• Górecki: Symphonie no.3 (Naive, 2005)

 

Górecki: Symphonie no.3
Naive V5019 (2005)
Ingrid Perruche, Sinfonia Varovia, cond. Alain Altinoglu

• Symphony 3 ‘Symphony of Sorrowful Songs’ (1976)
• Canticum graduum (1969)

 

 

It is hard to imagine that the composer of Symphony of Sorrowful Songs was ever a firebrand of the Polish avant-garde.  But in his youth, Górecki was musically a wild man, outdoing the experiments of Penderecki’s Threnody for the Victims of Hiroshima (1960) or Lutosławski’s Jeux vénitiens (1961).  With works such as the orchestral Scontri (Collisions, 1960) and the more modestly scored Genesis cycle (1962-3), Górecki showed both exuberant dynamism and the ability to focus almost ascetically on grinding dissonance and extremities of expression.  The first of the Genesis cycle – ‘Elementi’ for string trio – demonstrated in its title and in its music that the composer was searching for the very source of his creativity in a totally uncompromising fashion.

Górecki’s creative instincts then led him to abandon Western avant-garde idioms and to create his own distinctive world, starting with Refrain (1965).  Much of his music from the mid-60s onwards relates to earlier traditions, such as chant, modal harmony, folk melodies, old Polish music or works by composers close to his heart.  One of his lesser known works from this period, undeservedly so, is Canticum graduum, recorded here on CD for the first time.  It was, after Refrain, Górecki’s second commission from outside Poland.  It was premiered in Düsseldorf on 11 December 1969, with the West German Radio Symphony Orchestra conducted by Michael Gielen.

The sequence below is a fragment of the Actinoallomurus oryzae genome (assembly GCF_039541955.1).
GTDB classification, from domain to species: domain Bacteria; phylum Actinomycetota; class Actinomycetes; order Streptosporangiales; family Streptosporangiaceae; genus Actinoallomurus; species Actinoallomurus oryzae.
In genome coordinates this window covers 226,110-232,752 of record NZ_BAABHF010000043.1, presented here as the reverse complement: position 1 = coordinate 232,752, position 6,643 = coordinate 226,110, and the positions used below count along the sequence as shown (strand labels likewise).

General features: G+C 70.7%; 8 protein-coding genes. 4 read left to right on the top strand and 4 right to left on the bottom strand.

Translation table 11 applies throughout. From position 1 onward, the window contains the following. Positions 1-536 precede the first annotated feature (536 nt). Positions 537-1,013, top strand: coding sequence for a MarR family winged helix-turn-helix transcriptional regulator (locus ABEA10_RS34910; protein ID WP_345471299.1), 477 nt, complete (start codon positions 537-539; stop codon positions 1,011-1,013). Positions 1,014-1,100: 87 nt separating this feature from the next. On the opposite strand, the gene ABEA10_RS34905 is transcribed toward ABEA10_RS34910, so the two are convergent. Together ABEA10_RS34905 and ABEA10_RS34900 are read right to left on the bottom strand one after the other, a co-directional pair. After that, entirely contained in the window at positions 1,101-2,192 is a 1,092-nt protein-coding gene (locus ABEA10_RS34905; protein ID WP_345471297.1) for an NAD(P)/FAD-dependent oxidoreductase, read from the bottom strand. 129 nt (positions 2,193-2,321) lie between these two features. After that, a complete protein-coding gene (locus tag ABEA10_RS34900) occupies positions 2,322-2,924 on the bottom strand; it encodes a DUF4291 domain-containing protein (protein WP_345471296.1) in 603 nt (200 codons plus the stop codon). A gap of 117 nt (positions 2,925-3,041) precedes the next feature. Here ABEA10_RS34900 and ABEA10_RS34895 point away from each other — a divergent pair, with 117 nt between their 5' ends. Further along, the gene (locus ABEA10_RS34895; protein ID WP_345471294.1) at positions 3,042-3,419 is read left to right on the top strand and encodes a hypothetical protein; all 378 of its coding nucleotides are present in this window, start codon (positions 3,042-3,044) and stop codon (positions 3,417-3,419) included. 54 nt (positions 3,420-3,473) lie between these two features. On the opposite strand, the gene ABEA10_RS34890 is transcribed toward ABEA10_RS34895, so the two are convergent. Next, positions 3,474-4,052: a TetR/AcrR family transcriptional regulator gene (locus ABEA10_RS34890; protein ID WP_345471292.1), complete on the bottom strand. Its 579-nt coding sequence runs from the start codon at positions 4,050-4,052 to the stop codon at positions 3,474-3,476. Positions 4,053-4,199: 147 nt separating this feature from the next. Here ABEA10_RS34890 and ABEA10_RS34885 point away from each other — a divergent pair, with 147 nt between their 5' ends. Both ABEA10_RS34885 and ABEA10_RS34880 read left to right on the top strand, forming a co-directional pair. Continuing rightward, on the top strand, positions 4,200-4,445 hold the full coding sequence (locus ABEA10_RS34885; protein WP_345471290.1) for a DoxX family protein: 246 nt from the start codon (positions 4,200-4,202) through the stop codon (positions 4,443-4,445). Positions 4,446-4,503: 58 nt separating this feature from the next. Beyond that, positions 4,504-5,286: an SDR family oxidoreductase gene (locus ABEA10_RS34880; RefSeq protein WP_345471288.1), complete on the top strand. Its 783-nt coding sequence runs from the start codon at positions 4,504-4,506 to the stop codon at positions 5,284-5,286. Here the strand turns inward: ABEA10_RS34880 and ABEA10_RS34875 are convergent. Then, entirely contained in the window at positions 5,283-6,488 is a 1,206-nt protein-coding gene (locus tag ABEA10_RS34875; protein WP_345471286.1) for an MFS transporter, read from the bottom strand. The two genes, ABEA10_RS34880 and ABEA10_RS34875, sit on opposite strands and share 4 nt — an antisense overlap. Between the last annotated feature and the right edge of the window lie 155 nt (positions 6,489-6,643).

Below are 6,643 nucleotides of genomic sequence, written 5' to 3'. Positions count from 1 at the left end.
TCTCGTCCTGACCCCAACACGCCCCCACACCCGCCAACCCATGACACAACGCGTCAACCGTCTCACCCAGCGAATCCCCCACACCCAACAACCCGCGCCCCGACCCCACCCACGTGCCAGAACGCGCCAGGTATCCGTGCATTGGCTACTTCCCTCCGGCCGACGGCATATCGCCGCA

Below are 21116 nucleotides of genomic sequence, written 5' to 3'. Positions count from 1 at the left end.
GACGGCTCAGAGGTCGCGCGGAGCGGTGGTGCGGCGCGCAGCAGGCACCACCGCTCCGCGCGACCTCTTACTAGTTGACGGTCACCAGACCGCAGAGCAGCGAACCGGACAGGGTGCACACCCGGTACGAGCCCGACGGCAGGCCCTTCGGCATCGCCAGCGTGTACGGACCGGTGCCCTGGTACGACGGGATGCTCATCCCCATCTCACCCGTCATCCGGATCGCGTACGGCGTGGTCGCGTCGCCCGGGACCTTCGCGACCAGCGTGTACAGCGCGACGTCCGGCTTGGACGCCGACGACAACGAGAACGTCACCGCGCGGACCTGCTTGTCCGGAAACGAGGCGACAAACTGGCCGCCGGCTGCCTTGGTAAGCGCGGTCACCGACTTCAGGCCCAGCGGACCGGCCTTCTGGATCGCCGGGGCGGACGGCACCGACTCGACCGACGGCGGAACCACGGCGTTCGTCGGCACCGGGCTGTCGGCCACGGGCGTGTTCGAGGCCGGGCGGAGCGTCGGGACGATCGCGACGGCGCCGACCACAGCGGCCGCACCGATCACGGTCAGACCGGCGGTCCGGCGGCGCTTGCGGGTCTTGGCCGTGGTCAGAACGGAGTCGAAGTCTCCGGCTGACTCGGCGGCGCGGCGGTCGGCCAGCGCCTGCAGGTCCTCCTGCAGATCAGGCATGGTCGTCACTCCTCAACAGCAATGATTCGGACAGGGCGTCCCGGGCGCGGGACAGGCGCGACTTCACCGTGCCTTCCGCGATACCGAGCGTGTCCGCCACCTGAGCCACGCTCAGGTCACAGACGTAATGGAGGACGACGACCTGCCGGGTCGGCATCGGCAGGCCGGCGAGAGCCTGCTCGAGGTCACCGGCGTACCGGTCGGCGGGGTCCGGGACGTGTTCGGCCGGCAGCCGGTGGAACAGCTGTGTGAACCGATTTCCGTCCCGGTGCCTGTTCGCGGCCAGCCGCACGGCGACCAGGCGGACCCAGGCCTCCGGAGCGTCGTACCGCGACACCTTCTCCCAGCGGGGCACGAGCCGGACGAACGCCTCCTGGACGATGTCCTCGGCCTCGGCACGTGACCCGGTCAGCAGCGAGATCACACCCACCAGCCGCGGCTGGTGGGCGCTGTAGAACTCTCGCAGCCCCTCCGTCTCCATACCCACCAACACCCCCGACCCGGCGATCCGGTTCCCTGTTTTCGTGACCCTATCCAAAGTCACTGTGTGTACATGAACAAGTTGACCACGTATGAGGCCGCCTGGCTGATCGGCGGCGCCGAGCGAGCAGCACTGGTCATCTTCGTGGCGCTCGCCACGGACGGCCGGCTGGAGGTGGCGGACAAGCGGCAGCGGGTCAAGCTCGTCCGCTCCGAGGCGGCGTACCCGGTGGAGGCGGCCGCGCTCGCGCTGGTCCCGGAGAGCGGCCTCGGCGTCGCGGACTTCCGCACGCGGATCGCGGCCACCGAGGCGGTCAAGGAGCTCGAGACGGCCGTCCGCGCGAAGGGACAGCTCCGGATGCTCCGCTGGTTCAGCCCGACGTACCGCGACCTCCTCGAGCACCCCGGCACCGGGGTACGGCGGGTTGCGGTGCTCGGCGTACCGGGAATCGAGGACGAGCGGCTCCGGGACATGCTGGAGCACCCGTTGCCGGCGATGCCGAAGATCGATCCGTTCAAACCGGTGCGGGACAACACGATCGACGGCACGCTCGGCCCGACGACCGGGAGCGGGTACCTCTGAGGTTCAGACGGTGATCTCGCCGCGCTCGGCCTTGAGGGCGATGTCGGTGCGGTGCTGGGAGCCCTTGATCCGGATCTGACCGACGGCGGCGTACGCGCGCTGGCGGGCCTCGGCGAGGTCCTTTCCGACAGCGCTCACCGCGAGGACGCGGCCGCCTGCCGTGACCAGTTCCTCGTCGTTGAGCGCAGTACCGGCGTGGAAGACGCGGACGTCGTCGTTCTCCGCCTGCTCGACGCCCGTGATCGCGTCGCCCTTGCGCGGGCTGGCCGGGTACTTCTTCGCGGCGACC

Canticum graduum

Canticum graduum is scored for quadruple woodwind, brass and strings, although there are four saxophones instead of four oboes.  It begins and ends quietly, proceeding at a fairly slow tempo from an understated opening up to a massive climax.  Górecki achieves this by simple means that are almost sculptural in their directness.  The main principle is one of repetition and alternation.  Starting on a central note, D, he gradually adds notes above and below it, articulating the increasingly dense chording through rhythmic patterns that resemble chanting.  The chords themselves are built up of notes drawn from the two whole-tone scales, which gives the result both warmth and edge.  Górecki ensures that there is a cumulative tension by intercutting different versions of this idea until he reaches a wall of sound at the climax.  Because of the nature of the intervals that he has chosen to exploit, this moment has an uncommon resonance.  The power of the climax of Canticum graduum is released by means of a quiet coda, one of Górecki’s favourite devices.  A melody emerges that sounds as if it is related to plainchant (which it is, obliquely), and the harmonic cushion on which it rests is drawn from the same notes.  Górecki is fond of unifying melody and harmony in this way, and the restful and cleansing nature of the Dorian mode here provides an effective counterbalance to the dissonant density of the main section.